The Centre for Digital Built Britain’s National Digital Twin programme has published a report setting out the technical approach for the development of an Information Management Framework (IMF) to enable secure, resilient data sharing across the built environment.
The report, The Pathway Towards an Information Management Framework: A Commons for a Digital Built Britain, is accompanied by a high-level summary, detailing the NDT programme’s approach to leading a cultural shift to reduce the technological, commercial and cultural barriers that prevent effective data sharing.
The summary sets out a vision of creating “a smart nation that will improve lives, strengthen our economy and have a lasting positive effect on the environment that will benefit future generations”.
John Armitt, chair of the National Infrastructure Commission, writing in the summary, says: “Data will undoubtedly have as big an impact on UK infrastructure as the steam engine or steel reinforced concrete. But data can only be truly transformative if we can collect it effectively and, crucially, agree on how we share and use that data to create the best outcomes for everyone.”
Armitt adds: “We all need to be talking the same language. That’s why it’s positive that our roadmap towards a UK digital twin – via greater collaboration, new standards, and strong leadership – is helping create a grammar and a vocabulary of sharing that everyone in the industry can use.”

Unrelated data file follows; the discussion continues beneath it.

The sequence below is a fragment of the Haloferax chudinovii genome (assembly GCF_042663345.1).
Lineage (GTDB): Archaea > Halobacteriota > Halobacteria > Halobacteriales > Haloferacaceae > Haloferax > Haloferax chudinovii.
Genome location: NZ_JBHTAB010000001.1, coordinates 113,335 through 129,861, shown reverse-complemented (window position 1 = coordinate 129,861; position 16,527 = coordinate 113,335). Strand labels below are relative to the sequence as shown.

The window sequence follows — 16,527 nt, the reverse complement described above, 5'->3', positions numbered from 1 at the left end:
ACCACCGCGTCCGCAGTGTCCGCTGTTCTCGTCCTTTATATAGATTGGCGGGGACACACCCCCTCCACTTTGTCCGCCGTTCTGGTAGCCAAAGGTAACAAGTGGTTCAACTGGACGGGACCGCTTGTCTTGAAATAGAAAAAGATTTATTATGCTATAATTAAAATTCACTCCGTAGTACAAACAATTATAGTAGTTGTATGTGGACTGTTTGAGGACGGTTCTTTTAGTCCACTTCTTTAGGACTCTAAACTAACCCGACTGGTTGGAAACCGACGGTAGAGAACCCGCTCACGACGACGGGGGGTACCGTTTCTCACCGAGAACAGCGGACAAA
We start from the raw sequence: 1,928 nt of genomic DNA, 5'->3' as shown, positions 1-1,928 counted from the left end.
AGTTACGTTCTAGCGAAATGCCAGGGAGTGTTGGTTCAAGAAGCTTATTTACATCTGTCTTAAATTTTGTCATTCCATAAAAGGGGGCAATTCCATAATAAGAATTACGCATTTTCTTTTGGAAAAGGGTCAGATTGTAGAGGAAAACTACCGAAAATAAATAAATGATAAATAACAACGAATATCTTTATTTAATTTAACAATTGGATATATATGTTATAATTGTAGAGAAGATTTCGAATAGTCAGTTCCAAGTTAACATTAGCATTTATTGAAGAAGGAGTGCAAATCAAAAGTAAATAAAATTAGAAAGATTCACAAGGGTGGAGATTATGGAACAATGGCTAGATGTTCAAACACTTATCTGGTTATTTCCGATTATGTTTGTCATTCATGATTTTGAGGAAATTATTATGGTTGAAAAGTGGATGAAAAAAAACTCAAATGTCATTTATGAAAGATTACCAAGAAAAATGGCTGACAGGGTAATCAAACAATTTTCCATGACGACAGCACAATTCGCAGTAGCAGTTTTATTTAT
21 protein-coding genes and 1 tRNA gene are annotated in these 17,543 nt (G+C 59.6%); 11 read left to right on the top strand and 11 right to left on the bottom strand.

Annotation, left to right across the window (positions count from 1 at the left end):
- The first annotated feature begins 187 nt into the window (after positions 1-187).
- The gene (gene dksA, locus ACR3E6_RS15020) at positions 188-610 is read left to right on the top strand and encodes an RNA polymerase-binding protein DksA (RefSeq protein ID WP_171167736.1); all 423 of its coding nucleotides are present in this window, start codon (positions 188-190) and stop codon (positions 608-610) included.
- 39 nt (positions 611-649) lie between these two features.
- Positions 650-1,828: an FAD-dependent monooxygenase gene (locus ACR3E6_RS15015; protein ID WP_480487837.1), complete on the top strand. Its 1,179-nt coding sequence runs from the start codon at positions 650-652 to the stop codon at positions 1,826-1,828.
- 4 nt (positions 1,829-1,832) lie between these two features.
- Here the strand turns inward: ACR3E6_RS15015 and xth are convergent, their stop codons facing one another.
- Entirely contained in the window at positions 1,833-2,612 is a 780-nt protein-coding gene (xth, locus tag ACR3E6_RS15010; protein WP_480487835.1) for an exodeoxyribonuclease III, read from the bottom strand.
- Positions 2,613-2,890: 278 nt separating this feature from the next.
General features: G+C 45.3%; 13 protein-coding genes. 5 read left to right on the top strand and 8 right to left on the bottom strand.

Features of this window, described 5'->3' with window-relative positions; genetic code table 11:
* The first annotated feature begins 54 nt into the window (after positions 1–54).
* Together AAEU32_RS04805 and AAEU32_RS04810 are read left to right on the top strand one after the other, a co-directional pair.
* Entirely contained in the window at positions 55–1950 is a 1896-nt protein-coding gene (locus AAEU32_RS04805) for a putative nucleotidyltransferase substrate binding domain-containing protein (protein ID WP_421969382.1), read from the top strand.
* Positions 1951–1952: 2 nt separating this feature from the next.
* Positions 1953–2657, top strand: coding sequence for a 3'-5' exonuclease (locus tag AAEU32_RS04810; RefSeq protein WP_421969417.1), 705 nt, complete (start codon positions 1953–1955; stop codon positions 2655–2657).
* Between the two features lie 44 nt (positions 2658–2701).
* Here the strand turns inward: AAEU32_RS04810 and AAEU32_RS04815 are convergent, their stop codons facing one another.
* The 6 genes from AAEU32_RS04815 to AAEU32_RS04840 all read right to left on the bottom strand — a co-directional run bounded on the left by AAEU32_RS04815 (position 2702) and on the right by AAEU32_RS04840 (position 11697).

The way that digital twins are connected is important in ensuring security and the promotion of resilience of assets and systems. The goal is to establish a common language by which digital twins of the built and natural environment can communicate securely and effectively.
Under the NDT programme, the UK’s leading digital innovators from industry and academia are cooperating to develop a language for digital twins to communicate with each other securely and reliably. This has led to the Information Management Framework (IMF) which comprises:
Foundation Data Model (FDM): a consistent, clear ontology for the digital twin ecosystem: a structure for sharing and validating data.
Reference Data Library (RDL): common references, or vocabulary that enable the secure sharing of high-quality data: the common language for describing digital twins.
Integration Architecture (IA): design and build of the digital systems that manage the connected digital twins: the glue that can link twins together.
The IMF will bring together the standards and data exchange protocols that will allow the ecosystem of connected digital twins to be created.